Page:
Part of the America’s Entrepreneurs Special Report
Starting a business in midlife can be overwhelming. Entrepreneurs in their 50s and 60s are often advised to invest the hours and energy of someone in their 20s. But they don’t have to.
That’s because many of them approach beginning a business with finances and personal lives that are in good shape, unlike when they were younger. What’s more, they often have a willingness to assess their strengths and weaknesses that didn’t exist earlier.
That said, as someone who became a consultant and freelancer after decades as a New York City radio reporter, anchor and Broadway reviewer, I’ve learned three tips newbie entrepreneurs over 50 might want to know:
1. Decide how much of a commitment you are ready to make. I realized that I wanted to continue working, enjoyed being able to set my own hours and was looking for something that didn’t demand a huge investment of time or money. That led me to coaching and writing.
If you Google variations on those occupations, you’ll find that only a small percentage of people in either make big bucks. But the combination seemed perfect for me because of my background.
Whatever business dream you have, research what you’d need to make it happen — what training would be necessary, how much seed money would be required and so on.
2. Keep in mind: the only time you’ll ever have is right now. When we’re young, we think we’ll live forever. The midlife reevaluation is a once-in-a-lifetime chance to reset.
Look at your expertise and come up with ways to build on it. And don’t be afraid to let your vision include the possibility of exploring doing something you don’t know.
3. The marketing you’ll do for your business has to be worth your time. When I let go of the 9-to-5 world, I printed up a business card, created a website and dove into social media. I’ve found you need an online presence, but you don’t have to live there.
Setting up a website these days is a snap. Code isn’t necessary, nor is hiring a design expert. Sites like Bluehost and Web.com make the process painless and inexpensive.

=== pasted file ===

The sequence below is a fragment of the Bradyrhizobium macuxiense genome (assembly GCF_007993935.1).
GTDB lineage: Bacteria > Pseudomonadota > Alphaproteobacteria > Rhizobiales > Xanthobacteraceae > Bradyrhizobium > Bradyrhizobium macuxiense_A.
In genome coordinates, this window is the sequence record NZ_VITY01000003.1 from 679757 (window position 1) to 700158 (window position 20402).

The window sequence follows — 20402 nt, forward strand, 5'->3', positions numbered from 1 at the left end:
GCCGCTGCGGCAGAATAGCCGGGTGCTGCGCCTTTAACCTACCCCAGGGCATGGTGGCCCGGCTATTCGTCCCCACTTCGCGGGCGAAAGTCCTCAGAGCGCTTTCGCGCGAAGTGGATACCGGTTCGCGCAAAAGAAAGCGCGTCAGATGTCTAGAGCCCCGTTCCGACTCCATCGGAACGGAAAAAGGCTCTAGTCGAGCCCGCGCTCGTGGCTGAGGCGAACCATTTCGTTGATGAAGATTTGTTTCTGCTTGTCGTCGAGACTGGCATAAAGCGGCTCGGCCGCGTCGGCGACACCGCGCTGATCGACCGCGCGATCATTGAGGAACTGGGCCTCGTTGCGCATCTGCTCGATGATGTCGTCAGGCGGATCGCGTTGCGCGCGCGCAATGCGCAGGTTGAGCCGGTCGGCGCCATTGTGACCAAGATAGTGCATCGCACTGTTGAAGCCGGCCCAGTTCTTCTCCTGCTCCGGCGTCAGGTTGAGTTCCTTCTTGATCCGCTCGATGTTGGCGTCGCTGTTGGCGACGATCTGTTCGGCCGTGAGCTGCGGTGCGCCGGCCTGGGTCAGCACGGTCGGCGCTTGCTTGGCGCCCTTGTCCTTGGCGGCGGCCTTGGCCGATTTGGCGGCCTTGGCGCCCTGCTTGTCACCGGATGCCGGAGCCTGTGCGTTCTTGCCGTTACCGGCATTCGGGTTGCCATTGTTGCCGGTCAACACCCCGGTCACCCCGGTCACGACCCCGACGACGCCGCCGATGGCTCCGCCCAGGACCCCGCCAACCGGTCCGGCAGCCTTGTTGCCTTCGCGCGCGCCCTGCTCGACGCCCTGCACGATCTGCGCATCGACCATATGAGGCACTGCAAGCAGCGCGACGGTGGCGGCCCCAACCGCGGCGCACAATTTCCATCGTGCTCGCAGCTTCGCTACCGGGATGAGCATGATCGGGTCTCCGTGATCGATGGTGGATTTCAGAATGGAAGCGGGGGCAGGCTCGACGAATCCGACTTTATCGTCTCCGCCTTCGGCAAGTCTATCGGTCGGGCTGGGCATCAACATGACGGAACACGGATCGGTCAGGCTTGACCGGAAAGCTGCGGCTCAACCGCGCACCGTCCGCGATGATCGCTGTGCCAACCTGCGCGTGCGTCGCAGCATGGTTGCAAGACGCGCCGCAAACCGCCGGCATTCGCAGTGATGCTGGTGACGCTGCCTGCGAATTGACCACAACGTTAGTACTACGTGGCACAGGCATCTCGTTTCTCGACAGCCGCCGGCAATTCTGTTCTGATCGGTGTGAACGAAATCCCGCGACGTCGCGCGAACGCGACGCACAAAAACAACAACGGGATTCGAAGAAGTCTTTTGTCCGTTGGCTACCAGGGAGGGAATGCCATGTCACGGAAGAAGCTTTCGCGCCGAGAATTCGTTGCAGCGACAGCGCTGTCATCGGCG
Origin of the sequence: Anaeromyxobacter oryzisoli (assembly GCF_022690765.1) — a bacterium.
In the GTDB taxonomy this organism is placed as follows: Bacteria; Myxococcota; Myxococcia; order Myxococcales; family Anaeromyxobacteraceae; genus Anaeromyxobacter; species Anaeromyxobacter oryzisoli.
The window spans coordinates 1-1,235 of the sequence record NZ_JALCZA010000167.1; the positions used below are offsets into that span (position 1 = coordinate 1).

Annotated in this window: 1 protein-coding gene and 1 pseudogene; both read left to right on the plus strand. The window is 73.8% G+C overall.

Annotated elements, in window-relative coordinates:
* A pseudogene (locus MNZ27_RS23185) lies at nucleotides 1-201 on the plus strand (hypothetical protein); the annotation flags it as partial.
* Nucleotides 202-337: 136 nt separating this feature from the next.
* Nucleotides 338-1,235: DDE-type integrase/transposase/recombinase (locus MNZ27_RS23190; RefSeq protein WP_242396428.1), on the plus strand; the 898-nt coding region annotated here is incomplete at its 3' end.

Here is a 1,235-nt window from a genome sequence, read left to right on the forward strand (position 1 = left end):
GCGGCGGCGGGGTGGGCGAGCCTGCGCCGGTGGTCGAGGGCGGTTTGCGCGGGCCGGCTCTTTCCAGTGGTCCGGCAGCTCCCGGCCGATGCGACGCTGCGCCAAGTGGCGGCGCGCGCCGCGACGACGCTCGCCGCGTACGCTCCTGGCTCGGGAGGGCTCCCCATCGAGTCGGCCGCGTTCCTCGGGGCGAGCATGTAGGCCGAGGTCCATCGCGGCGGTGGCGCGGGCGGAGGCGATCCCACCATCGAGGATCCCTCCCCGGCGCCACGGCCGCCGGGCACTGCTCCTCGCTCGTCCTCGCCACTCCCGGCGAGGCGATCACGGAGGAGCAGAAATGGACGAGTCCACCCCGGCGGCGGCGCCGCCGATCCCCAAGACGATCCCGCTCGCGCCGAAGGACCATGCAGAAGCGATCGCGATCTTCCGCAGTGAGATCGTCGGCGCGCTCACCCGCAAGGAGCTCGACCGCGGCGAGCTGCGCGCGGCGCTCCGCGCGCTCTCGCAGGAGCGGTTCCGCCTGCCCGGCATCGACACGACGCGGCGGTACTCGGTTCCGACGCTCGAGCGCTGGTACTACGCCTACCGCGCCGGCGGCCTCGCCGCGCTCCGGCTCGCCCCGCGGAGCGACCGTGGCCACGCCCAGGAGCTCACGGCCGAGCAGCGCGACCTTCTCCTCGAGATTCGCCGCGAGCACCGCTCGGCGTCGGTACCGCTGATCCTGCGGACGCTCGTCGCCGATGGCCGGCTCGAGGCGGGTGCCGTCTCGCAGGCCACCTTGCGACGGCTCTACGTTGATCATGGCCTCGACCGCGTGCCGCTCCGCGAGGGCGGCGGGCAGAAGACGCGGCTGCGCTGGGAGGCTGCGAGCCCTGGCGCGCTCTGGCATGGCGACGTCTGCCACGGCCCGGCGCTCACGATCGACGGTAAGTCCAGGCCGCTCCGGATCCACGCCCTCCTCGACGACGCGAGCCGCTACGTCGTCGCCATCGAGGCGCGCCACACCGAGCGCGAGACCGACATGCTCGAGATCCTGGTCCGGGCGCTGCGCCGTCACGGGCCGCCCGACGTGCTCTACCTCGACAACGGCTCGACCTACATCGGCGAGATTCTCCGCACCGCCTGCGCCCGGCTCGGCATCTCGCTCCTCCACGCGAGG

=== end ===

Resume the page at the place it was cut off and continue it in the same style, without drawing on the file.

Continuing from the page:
You’re probably already on Facebook; start taking it seriously. Only post when you have some value to add. Unfollow anyone who wastes the space with endless pix of his or her pets (unless your business has something to do with pets, of course).
Sign up for LinkedIn and Twitter if you haven’t already. But remember that these — and Instagram and Snapchat — are tools. You don’t swing a hammer every day just to use it; you pick it up when you need it.
The single most important “marketing” I’ve done is to tell others what I’m doing. This is the marketing tool most hopeful entrepreneurs in midlife ignore.
You know how people are always asking what you do? Your response is an opportunity to share without selling. At parties, political gatherings and anywhere else you go where people meet up, don’t be shy about discussing your new adventure.
When you do, place your future in the present: Instead of saying, “I’m hoping to start…” say, “I have my own small business. Here’s what I do…” As you put your dream into the real world, you’ll find that this method of marketing is remarkably effective.
Next Avenue Editors Also Recommend:
Next Avenue is bringing you stories that are not only motivating and inspiring but are also changing lives. We know that because we hear it from our readers every single day. One reader says,
"Every time I read a post, I feel like I'm able to take a single, clear lesson away from it, which is why I think it's so great."
Your generous donation will help us continue to bring you the information you care about. What story will you help make possible?